The 73-lot sale of Impressionist & Modern Art to be held at Sothebys
Paris on Thursday 8th December (6pm) will be highly selective, paying tribute to some of the 20th century's most outstanding artists including Ernst, Matta, Lam, Metzinger and Miró and featuring numerous works which have a remarkable provenance or which are fresh to the market.
After the recent Impressionist & Modern Art sales in New York, where his works were targeted by bidders from around the globe, Max Ernst will again be a focus of attention in Paris, thanks to an exceptional ensemble of market-fresh works.
The highlight will be La Carmagnole (1927), consigned from the collection of a major connoisseur, and the most important Ernst painting of the 1920s to appear at auction for many years. The painting's violence, with its fearsome apparitions produced by frottage, harks back to the Middle Age and the Danse Macabre, while simultaneously anticipating the cataclysmic events to come in 1930s Europe (est. 1,500,0001,800,000 / $2,070,000-2,480,000).
Fleurs exotiques (1928) comes from Ernst's Flower-Shell series, which saw him explore the pictorial possibilities of the frottage technique he had perfected in 1925. This sophisticated painting reflects Ernst's technical mastery and readiness to adapt to the varied possibilities opened up by frottage (est. 400,000600,000 / $555,000-830,000).
Nature à laurore (1937), from the former Joe Bousquet collection, is one of the finest Forest paintings in Ernst's oeuvre. The forest here is a hostile, enigmatic world imbued with mysterious and menacing forces, yet remains an imaginary space essential to Ernst's development, and a superb setting for his Surrealist idiom (est. 300,000400,000 / $414,000-555,000).
Matta & Wifredo Lam
To mark the centenary of Roberto Matta's birth and coinciding with the opening of the exhibition Matta: Centennial Celebration at the Pace Gallery in New York Sothebys presents his masterful work Le Pendu. It has never appeared at auction, having belonged to New York's Museum of Modern Art before entering a European private collection 40 years ago, where it has remained ever since. It was painted in 1942, the year Matta first achieved artistic fulfilment and public acclaim, and belongs to the series of mythical paintings which demonstrate Matta's mastery of automatism (est. 1,000,0001,500,000 / $1,380,000-2,070,000).
Wifredo Lam is represented by LArbre aux miroirs, a key work from his 1940s Jungle series, and owned by an American private collector since 1984. Here, Lam rouses and summons forth from a tropical rainforest a galaxy of divinities, demons and metaphysical forces from Afro-Cuban mythology (est. 700,0001,000,000 / $965,000-1,380,000).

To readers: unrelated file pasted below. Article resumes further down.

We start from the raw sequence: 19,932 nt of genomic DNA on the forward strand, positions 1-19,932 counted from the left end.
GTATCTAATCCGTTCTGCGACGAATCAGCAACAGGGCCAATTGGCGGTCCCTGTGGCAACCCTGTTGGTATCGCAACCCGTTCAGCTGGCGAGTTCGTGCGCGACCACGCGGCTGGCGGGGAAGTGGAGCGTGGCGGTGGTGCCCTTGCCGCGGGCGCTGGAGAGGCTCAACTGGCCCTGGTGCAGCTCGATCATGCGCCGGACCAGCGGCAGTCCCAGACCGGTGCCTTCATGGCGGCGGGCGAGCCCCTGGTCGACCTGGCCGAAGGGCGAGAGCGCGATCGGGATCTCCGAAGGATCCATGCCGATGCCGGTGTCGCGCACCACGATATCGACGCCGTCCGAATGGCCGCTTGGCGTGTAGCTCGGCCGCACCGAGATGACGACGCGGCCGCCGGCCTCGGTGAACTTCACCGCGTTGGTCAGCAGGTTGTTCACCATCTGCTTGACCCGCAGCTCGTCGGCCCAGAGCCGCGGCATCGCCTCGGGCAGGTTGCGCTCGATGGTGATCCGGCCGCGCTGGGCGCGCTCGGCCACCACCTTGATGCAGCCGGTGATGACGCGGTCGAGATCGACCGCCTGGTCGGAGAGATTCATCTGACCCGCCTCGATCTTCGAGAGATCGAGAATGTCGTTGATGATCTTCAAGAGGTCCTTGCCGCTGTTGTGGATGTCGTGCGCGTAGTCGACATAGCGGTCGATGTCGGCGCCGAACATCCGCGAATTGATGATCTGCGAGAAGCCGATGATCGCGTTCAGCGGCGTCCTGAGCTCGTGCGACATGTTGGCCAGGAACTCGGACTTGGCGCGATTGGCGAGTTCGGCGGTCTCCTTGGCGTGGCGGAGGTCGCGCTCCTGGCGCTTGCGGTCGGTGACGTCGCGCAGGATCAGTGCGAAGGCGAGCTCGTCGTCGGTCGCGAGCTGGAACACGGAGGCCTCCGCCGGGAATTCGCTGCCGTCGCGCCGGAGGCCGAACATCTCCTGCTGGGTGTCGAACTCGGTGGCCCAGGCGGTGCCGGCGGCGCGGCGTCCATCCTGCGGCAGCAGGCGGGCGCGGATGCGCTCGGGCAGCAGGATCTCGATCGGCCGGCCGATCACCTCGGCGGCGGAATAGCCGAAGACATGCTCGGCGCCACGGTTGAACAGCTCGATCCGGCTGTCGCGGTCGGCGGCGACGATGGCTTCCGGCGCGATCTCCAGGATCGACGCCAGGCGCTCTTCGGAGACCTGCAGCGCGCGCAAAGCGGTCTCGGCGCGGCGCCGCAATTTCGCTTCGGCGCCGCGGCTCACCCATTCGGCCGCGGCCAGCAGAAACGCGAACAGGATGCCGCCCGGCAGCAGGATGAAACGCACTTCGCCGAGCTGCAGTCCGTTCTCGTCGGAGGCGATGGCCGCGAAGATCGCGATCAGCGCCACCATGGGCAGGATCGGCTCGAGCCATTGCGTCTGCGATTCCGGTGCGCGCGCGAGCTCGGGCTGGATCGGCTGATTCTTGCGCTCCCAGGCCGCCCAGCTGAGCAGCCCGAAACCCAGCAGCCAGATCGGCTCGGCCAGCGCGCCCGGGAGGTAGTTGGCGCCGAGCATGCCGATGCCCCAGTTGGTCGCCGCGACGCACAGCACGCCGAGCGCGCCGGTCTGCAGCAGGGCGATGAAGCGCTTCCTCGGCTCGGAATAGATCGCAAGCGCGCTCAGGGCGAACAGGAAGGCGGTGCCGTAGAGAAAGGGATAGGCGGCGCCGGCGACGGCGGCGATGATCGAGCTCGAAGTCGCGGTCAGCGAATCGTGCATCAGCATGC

Sothebys have the privilege of offering at auction a trio of works by Jean Metzinger which chart the stylistic development of this important French artist.
Falaises de Longues-sur-Mer (c.1906), depicting jagged cliffs along the Normandy coast, belongs to a limited group of compositions in which Metzinger combined a Divisionist 'mosaic' technique with Fauve colouring. The vibrancy of this large landscape, and the rigorous placement of its tiny coloured cubes, presage Metzinger's Cubist aspirations (est. 450,000650,000 / $620,000-900,000).
Maisons cubistes au bord de leau (1916), which dates from a decade later, typifies the strict, Constructivist arrangement that underpins Metzinger's Cubist works of 1914 to 20. Here, he succeeds in reconciling a sensuous palette with formal Cubist rhythm (est. 200,000300,000 / $276,000-414,000).
Landscape, from 1924, reflects in turn the simplified approach which characterizes Metzingers post-Cubist works from 1922 to 30, in which he simplifies the form of his compositions, lending them a refined, geometric feel in line with Art Deco aesthetics. The work was acquired from Léonce Rosenberg in 1925, before being transmitted to its current owners by descent (est. 150,000200,000 / $207,000-276,000).
Three highly representative works by Joan Miró constitute another highlight of this sale.
Painting of 1931, a delicate collage on metal, shows Miró's willingness to experiment with new techniques and materials (notably metal, aluminium, wood and sand-paper) in the early 1930s. This work was acquired from Georges Hugnet by the current owner (est. 200,000300,000 / $276,000-414,000).
In Femme, Oiseau, Étoiles, a large gouache on paper dated January 1943, the deliberately exaggerated proportions of the figure's nose recall Picasso's Marie-Thérèse portraits (est. 500,000700,000 / $690,000-965,000).
Miró's solar imagination was the inspiration for Personnage, an extraordinary, brightly coloured bronze sculpture from 1967 (see photo), involving a metal bar, rake and sheet metal. Similar versions of this Surrealist work can be found at the Fondation Maeght in the south of France and the Fundació Joan Miró in Barcelona (est. 600,000800,000 / $830,000-1,110,000).